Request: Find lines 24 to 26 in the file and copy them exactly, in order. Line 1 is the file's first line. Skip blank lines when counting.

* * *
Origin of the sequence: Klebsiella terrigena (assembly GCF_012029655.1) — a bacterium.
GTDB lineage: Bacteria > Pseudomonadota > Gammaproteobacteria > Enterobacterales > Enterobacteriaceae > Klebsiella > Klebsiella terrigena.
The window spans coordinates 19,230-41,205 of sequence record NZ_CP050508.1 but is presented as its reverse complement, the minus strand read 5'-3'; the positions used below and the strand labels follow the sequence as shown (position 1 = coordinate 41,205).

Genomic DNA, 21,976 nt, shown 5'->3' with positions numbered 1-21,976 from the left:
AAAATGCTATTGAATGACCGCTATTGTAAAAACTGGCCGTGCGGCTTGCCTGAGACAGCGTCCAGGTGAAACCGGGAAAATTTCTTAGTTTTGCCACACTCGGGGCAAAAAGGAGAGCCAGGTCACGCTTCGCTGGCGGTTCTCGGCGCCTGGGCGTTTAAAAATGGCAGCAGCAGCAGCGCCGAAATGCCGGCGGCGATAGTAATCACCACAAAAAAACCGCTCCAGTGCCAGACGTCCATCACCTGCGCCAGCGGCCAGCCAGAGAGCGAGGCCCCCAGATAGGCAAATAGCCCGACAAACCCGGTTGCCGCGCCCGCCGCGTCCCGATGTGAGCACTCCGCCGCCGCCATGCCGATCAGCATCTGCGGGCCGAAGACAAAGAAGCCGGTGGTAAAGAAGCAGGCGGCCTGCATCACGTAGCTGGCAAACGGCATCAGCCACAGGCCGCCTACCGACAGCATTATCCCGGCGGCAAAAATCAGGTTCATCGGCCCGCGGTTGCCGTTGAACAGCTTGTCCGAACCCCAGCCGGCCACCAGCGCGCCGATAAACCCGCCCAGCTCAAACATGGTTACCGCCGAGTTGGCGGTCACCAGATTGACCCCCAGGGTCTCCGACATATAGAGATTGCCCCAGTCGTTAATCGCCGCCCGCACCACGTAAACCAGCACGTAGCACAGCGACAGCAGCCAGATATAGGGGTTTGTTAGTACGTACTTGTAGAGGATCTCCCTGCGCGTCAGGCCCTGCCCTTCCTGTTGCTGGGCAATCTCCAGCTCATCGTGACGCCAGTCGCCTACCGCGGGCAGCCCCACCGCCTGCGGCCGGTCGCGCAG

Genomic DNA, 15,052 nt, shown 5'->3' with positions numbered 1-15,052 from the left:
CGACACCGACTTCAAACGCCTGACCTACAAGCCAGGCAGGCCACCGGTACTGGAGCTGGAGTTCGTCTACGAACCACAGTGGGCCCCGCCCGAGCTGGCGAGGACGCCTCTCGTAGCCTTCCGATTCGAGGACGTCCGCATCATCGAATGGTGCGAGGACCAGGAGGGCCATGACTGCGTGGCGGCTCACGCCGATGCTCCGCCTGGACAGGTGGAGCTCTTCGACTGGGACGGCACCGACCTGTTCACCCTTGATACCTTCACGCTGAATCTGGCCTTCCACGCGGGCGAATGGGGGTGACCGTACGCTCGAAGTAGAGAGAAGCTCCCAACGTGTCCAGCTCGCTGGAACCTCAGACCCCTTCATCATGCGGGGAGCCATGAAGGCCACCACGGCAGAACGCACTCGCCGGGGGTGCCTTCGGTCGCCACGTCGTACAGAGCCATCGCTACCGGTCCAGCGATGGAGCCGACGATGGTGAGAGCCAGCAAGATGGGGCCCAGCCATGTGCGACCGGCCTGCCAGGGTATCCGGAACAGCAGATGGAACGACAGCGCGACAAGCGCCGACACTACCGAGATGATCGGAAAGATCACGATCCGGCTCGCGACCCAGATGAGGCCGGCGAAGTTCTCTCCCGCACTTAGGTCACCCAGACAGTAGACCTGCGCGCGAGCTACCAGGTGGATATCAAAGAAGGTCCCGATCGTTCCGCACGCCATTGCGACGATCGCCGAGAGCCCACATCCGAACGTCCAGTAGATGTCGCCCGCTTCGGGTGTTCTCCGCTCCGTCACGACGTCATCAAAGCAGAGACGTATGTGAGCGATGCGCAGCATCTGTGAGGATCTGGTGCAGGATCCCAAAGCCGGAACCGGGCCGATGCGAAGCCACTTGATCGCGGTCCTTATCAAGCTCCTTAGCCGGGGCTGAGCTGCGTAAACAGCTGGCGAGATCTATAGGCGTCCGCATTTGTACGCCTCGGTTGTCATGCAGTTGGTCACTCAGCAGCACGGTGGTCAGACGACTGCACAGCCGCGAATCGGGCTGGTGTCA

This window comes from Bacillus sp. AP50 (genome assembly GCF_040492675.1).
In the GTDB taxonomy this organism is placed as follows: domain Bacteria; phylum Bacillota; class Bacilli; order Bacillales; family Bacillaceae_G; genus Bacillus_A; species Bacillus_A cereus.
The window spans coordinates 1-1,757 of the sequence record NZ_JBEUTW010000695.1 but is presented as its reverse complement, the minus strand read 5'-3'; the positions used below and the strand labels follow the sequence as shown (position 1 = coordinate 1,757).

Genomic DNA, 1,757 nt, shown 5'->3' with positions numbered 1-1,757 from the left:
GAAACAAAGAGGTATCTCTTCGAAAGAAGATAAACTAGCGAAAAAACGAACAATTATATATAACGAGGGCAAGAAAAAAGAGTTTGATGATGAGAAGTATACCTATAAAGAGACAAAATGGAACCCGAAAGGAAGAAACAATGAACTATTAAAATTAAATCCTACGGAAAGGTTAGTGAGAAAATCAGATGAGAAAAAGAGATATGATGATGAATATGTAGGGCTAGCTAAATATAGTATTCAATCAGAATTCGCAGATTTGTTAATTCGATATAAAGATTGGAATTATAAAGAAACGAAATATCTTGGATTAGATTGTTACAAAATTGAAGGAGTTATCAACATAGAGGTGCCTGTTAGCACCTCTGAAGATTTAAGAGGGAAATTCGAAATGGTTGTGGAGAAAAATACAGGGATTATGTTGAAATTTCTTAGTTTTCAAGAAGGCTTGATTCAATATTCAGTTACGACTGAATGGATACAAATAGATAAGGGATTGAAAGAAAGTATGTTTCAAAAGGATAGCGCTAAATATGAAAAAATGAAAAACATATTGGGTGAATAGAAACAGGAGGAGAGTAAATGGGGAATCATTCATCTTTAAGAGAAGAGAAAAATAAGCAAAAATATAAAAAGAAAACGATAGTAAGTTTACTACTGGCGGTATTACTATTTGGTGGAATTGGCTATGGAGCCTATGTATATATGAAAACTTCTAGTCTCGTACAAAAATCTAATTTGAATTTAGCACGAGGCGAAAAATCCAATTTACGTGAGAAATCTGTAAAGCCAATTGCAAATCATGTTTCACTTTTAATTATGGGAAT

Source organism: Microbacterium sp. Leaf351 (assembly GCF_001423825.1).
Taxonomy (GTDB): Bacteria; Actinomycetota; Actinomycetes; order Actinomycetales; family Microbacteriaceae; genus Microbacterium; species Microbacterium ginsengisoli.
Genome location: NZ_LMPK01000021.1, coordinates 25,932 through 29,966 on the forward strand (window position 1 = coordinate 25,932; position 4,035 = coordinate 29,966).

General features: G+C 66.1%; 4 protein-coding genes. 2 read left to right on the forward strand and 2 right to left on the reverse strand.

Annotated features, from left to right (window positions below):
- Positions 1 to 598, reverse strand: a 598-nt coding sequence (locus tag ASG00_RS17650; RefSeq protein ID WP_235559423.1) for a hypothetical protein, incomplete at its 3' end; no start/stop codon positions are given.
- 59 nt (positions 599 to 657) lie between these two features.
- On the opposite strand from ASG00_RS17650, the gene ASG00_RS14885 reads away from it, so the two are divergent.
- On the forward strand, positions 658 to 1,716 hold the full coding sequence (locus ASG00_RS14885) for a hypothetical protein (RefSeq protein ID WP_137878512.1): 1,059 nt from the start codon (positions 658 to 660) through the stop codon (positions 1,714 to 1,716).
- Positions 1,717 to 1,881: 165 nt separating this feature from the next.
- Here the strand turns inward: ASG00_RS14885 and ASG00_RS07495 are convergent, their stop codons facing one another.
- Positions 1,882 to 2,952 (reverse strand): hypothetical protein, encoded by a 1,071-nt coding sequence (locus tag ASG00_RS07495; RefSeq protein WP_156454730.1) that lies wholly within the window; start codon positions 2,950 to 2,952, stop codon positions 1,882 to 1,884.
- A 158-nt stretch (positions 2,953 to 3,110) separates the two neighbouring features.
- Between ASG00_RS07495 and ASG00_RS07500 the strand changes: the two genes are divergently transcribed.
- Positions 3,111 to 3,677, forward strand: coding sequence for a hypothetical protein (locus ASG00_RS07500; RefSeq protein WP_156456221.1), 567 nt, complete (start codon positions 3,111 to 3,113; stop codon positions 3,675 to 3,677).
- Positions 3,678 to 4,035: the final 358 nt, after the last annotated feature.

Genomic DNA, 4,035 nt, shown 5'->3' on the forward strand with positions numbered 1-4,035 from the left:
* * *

- Positions 1,882 to 2,952 (reverse strand): hypothetical protein, encoded by a 1,071-nt coding sequence (locus tag ASG00_RS07495; RefSeq protein WP_156454730.1) that lies wholly within the window; start codon positions 2,950 to 2,952, stop codon positions 1,882 to 1,884.
- A 158-nt stretch (positions 2,953 to 3,110) separates the two neighbouring features.
- Between ASG00_RS07495 and ASG00_RS07500 the strand changes: the two genes are divergently transcribed.